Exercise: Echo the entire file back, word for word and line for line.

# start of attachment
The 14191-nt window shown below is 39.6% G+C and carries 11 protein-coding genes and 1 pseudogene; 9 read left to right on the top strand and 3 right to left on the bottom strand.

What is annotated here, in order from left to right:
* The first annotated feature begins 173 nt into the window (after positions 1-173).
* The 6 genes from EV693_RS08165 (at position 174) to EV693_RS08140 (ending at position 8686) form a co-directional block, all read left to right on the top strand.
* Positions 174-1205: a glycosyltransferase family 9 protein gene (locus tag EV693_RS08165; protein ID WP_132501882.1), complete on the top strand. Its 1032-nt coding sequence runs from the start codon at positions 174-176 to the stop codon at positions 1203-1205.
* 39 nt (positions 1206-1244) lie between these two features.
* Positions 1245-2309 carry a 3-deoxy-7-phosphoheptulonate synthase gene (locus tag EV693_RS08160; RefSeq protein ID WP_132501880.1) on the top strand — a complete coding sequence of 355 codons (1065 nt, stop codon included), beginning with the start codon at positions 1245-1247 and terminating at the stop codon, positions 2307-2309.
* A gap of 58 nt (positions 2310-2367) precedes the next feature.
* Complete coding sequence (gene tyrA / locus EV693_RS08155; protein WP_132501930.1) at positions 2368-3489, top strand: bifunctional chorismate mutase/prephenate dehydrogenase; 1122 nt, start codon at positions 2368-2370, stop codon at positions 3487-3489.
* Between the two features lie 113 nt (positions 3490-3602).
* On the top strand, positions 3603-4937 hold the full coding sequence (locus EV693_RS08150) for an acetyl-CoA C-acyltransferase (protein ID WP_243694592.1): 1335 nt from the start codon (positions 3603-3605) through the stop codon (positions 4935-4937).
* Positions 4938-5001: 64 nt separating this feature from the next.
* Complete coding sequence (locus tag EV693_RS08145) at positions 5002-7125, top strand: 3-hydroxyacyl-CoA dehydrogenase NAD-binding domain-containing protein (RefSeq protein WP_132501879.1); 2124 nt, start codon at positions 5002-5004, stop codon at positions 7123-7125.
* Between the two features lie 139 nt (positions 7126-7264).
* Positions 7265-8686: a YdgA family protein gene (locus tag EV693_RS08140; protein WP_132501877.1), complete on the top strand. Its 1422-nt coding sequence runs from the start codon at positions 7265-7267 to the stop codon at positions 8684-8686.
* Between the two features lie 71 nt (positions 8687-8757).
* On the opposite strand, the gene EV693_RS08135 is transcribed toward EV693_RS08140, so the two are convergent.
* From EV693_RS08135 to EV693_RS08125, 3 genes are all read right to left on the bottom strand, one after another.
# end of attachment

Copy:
The 14191-nt window shown below is 39.6% G+C and carries 11 protein-coding genes and 1 pseudogene; 9 read left to right on the top strand and 3 right to left on the bottom strand.

What is annotated here, in order from left to right:
* The first annotated feature begins 173 nt into the window (after positions 1-173).
* The 6 genes from EV693_RS08165 (at position 174) to EV693_RS08140 (ending at position 8686) form a co-directional block, all read left to right on the top strand.
* Positions 174-1205: a glycosyltransferase family 9 protein gene (locus tag EV693_RS08165; protein ID WP_132501882.1), complete on the top strand. Its 1032-nt coding sequence runs from the start codon at positions 174-176 to the stop codon at positions 1203-1205.
* 39 nt (positions 1206-1244) lie between these two features.
* Positions 1245-2309 carry a 3-deoxy-7-phosphoheptulonate synthase gene (locus tag EV693_RS08160; RefSeq protein ID WP_132501880.1) on the top strand — a complete coding sequence of 355 codons (1065 nt, stop codon included), beginning with the start codon at positions 1245-1247 and terminating at the stop codon, positions 2307-2309.
* A gap of 58 nt (positions 2310-2367) precedes the next feature.
* Complete coding sequence (gene tyrA / locus EV693_RS08155; protein WP_132501930.1) at positions 2368-3489, top strand: bifunctional chorismate mutase/prephenate dehydrogenase; 1122 nt, start codon at positions 2368-2370, stop codon at positions 3487-3489.
* Between the two features lie 113 nt (positions 3490-3602).
* On the top strand, positions 3603-4937 hold the full coding sequence (locus EV693_RS08150) for an acetyl-CoA C-acyltransferase (protein ID WP_243694592.1): 1335 nt from the start codon (positions 3603-3605) through the stop codon (positions 4935-4937).
* Positions 4938-5001: 64 nt separating this feature from the next.
* Complete coding sequence (locus tag EV693_RS08145) at positions 5002-7125, top strand: 3-hydroxyacyl-CoA dehydrogenase NAD-binding domain-containing protein (RefSeq protein WP_132501879.1); 2124 nt, start codon at positions 5002-5004, stop codon at positions 7123-7125.
* Between the two features lie 139 nt (positions 7126-7264).
* Positions 7265-8686: a YdgA family protein gene (locus tag EV693_RS08140; protein WP_132501877.1), complete on the top strand. Its 1422-nt coding sequence runs from the start codon at positions 7265-7267 to the stop codon at positions 8684-8686.
* Between the two features lie 71 nt (positions 8687-8757).
* On the opposite strand, the gene EV693_RS08135 is transcribed toward EV693_RS08140, so the two are convergent.
* From EV693_RS08135 to EV693_RS08125, 3 genes are all read right to left on the bottom strand, one after another.